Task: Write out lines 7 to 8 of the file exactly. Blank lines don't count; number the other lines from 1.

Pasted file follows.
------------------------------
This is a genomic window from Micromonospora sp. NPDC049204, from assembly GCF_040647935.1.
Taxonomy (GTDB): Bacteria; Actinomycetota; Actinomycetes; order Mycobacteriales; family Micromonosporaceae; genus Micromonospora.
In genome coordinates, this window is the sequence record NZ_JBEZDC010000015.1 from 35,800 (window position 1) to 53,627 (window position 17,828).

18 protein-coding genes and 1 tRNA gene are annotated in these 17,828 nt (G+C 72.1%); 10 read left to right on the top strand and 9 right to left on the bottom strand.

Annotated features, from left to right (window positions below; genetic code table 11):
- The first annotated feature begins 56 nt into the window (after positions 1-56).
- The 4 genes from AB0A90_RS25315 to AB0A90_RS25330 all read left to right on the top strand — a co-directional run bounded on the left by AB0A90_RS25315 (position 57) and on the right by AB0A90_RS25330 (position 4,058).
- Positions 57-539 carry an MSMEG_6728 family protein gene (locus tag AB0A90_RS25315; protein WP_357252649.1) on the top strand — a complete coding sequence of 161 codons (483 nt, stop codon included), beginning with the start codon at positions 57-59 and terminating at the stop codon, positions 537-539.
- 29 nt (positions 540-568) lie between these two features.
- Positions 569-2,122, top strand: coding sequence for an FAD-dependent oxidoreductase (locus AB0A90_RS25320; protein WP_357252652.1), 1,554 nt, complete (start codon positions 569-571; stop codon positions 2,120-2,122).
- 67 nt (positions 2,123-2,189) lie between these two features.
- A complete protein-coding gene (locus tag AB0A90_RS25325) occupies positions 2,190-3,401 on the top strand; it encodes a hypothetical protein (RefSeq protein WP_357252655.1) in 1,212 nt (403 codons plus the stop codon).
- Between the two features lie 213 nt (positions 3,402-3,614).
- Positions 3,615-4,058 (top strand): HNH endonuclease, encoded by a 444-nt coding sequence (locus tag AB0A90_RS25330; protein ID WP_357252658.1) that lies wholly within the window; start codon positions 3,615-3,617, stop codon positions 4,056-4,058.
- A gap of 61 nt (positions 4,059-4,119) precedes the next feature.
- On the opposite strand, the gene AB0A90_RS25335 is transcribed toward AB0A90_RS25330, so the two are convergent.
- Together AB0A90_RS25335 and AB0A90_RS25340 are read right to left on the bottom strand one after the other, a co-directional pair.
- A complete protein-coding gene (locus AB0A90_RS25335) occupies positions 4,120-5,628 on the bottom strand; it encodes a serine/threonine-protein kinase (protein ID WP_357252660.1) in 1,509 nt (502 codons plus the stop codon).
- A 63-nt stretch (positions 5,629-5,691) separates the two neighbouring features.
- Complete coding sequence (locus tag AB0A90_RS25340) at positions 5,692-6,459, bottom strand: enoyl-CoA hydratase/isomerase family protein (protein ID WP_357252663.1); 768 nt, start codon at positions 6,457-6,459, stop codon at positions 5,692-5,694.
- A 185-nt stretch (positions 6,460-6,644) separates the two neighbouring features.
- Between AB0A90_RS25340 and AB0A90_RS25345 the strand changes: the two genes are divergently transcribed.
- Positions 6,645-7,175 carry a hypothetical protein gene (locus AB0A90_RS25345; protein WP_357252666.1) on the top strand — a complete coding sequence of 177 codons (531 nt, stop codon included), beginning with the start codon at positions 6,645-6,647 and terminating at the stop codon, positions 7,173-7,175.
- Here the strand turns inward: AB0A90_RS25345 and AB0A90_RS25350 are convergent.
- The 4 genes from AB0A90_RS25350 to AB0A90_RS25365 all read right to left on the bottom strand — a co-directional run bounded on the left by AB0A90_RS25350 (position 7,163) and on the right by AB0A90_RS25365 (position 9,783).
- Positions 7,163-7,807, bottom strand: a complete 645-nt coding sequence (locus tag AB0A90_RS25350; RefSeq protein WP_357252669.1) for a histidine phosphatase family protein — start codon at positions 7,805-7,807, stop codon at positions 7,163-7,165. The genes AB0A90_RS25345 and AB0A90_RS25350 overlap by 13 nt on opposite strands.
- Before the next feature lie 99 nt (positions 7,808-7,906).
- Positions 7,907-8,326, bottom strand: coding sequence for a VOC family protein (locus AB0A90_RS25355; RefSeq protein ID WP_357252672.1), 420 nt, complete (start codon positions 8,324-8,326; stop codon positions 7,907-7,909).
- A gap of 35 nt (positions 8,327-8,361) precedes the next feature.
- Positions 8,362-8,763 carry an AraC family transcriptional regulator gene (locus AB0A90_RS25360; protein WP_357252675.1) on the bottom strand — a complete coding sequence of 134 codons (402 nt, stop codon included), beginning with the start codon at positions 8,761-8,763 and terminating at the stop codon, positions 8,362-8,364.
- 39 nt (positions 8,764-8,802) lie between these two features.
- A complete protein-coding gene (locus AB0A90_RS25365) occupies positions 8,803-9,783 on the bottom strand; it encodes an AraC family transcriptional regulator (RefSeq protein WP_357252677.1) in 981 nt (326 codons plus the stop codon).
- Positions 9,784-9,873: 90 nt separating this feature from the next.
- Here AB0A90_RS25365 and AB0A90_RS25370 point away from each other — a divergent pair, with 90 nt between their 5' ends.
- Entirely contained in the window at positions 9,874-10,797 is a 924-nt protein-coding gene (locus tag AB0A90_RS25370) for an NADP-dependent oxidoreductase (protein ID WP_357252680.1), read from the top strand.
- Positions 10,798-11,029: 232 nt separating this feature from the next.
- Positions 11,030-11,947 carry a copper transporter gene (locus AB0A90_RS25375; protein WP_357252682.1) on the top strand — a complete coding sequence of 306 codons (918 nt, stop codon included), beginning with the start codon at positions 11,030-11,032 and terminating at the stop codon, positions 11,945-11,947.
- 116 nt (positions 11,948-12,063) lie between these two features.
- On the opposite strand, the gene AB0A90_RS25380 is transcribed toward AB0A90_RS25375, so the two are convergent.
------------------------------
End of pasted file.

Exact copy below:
- The 4 genes from AB0A90_RS25315 to AB0A90_RS25330 all read left to right on the top strand — a co-directional run bounded on the left by AB0A90_RS25315 (position 57) and on the right by AB0A90_RS25330 (position 4,058).
- Positions 57-539 carry an MSMEG_6728 family protein gene (locus tag AB0A90_RS25315; protein WP_357252649.1) on the top strand — a complete coding sequence of 161 codons (483 nt, stop codon included), beginning with the start codon at positions 57-59 and terminating at the stop codon, positions 537-539.